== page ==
Dan, who makes it a point to walk 10,000 steps each day, was first introduced to a plant-based lifestyle by his younger brother, Duke, a chef based in Las Vegas. After being asked to “veganize” some Filipino dishes by American physician Dr. John McDougall, Duke decided to try going without any animal products for three days, also at the suggestion of Dr. McDougall. He felt so good during those three days that he hasn’t returned to eating meat, dairy, and eggs since.
After six months, Duke’s doctor reduced the medications he was taking for diabetes, high blood pressure, and other ailments. After another six months, he was completely off his meds. Knowing that his older brother was a health enthusiast, Duke eagerly shared his experience with Dan.
Like Duke, Dan initially forwent animal-based foods for three days in May 2013. And like his brother, he hasn’t looked back since, thanks to the multiple benefits he reaped. “I had no more stomach problems. I felt lighter,” he says. “And because of that, I had more energy.”
In addition, he now rarely gets sick and isn’t worried about getting caught in the rain. At 70 years old, Dan does not take any maintenance drugs and is able to recover from colds and fevers in just a couple of days without taking any conventional medicine. “Just water and liquids,” he shares.
As Dan did more research about plant-based living, he came to understand that it is not just about food. “Veganism is not just a diet. It is the philosophy of being kind to animals,” he says. “We’ve been so cruel to the animals, but we can survive without hurting them.”
That is why, at his age, he still regularly attends events like the Worldwide AV Meet Up, where he talked with bystanders about the benefits of leaving animals off our plates. “I want to help, in whatever way I can. You have to expose [what’s being done to the animals]. Otherwise, how will people know?”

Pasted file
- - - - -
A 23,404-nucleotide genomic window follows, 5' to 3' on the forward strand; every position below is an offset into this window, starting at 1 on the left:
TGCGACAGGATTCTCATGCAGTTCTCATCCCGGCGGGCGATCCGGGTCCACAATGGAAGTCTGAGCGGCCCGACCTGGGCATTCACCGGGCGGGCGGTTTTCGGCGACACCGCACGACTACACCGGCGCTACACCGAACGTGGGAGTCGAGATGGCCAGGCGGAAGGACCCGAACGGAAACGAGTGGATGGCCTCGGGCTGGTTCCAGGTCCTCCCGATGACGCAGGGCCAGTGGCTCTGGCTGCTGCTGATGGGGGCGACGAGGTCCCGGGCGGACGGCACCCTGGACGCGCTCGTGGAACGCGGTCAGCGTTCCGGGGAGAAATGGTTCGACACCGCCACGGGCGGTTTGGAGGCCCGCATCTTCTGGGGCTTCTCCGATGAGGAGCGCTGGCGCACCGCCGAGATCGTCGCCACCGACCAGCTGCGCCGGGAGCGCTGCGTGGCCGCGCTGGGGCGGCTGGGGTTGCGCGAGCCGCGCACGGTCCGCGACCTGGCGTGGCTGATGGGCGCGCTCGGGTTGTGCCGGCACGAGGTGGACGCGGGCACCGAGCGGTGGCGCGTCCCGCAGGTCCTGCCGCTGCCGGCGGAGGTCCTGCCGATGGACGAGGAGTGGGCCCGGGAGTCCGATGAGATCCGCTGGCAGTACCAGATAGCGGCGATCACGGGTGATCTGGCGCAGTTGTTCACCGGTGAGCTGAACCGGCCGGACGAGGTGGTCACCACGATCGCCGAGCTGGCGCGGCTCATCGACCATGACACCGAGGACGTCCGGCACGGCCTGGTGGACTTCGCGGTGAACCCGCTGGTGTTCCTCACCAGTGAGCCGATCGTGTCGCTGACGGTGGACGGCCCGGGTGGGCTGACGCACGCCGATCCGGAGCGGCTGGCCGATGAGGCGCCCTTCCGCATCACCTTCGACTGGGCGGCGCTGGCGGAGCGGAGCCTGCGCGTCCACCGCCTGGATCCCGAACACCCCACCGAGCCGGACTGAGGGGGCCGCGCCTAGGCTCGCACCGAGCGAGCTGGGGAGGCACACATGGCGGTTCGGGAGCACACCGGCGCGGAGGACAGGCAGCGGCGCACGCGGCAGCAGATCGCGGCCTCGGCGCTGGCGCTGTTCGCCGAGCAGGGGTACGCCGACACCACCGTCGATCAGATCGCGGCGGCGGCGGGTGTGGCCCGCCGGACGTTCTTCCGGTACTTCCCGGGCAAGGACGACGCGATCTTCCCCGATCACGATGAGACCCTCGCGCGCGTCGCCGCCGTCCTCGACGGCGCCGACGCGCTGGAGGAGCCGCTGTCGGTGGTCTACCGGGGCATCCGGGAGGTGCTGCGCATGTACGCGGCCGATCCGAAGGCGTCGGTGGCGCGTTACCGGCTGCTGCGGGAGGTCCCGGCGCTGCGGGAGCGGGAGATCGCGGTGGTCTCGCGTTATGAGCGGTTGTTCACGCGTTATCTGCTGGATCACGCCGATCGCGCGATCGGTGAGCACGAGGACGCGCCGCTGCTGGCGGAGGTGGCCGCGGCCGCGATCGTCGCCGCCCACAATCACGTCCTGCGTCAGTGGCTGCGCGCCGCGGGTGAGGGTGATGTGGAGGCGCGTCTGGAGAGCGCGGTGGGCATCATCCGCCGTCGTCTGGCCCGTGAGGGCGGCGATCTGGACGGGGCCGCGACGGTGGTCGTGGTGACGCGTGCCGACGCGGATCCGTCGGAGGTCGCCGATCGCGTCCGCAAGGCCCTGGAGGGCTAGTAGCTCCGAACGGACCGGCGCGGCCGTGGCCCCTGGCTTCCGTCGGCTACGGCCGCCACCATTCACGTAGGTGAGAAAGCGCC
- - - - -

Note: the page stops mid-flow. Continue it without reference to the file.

Kindness knows no distance either
Traveling the longest distance to be at the Worldwide AV Meet Up is Ram Villamor, a 26-year-old manufacturing employee who went vegan overnight after watching the award-winning documentary Earthlings in January 2016. Hailing from Tagbilaran City, Bohol, he booked his flight without a second thought once he found out about the event.
“Seeing people looking at the screen [I was holding] made me really happy. It made me do my best to not move a muscle for an hour,” he says of his experience in the Cube. “Even though it was tiring and my feet were starting to feel numb, it was nothing compared to all the horrible things that happen to animals.”
Different yet the same
Thanks to dedicated volunteers like Dan, Dakila, and Ram, the Worldwide AV Meet Up in Manila was a huge success. At the end of the nearly four-hour event, 255 bystanders went home with a new perspective on our animal brethren — a kinder one that sees them as individuals who think and feel like we do, and not merely as commodities for us to use.
Aptly, Dan’s surname means “angels” in Spanish, while Dakila’s name means “heroic” in Tagalog. They are proof that no matter how old or young you are, you can be an angel and a hero for the animals.
This appeared in Animal Scene magazine’s December 2018 issue.